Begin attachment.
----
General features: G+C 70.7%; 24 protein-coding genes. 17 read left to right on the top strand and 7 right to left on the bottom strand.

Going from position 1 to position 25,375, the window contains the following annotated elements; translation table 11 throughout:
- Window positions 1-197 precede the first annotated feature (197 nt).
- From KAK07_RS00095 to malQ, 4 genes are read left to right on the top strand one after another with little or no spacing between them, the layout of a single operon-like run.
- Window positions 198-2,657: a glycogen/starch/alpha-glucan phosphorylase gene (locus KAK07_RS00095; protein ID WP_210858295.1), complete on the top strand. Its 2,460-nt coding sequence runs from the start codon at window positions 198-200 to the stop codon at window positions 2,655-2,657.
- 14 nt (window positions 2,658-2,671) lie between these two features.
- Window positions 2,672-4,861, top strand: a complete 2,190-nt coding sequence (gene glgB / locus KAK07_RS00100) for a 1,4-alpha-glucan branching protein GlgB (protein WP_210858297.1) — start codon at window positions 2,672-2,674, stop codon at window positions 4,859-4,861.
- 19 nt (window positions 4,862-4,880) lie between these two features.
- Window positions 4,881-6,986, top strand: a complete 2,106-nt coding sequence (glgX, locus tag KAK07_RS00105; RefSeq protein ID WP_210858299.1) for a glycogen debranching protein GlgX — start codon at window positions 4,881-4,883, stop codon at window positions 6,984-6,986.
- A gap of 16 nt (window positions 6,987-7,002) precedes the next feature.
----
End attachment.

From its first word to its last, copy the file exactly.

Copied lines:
General features: G+C 70.7%; 24 protein-coding genes. 17 read left to right on the top strand and 7 right to left on the bottom strand.

Going from position 1 to position 25,375, the window contains the following annotated elements; translation table 11 throughout:
- Window positions 1-197 precede the first annotated feature (197 nt).
- From KAK07_RS00095 to malQ, 4 genes are read left to right on the top strand one after another with little or no spacing between them, the layout of a single operon-like run.
- Window positions 198-2,657: a glycogen/starch/alpha-glucan phosphorylase gene (locus KAK07_RS00095; protein ID WP_210858295.1), complete on the top strand. Its 2,460-nt coding sequence runs from the start codon at window positions 198-200 to the stop codon at window positions 2,655-2,657.
- 14 nt (window positions 2,658-2,671) lie between these two features.
- Window positions 2,672-4,861, top strand: a complete 2,190-nt coding sequence (gene glgB / locus KAK07_RS00100) for a 1,4-alpha-glucan branching protein GlgB (protein WP_210858297.1) — start codon at window positions 2,672-2,674, stop codon at window positions 4,859-4,861.
- 19 nt (window positions 4,862-4,880) lie between these two features.
- Window positions 4,881-6,986, top strand: a complete 2,106-nt coding sequence (glgX, locus tag KAK07_RS00105; RefSeq protein ID WP_210858299.1) for a glycogen debranching protein GlgX — start codon at window positions 4,881-4,883, stop codon at window positions 6,984-6,986.
- A gap of 16 nt (window positions 6,987-7,002) precedes the next feature.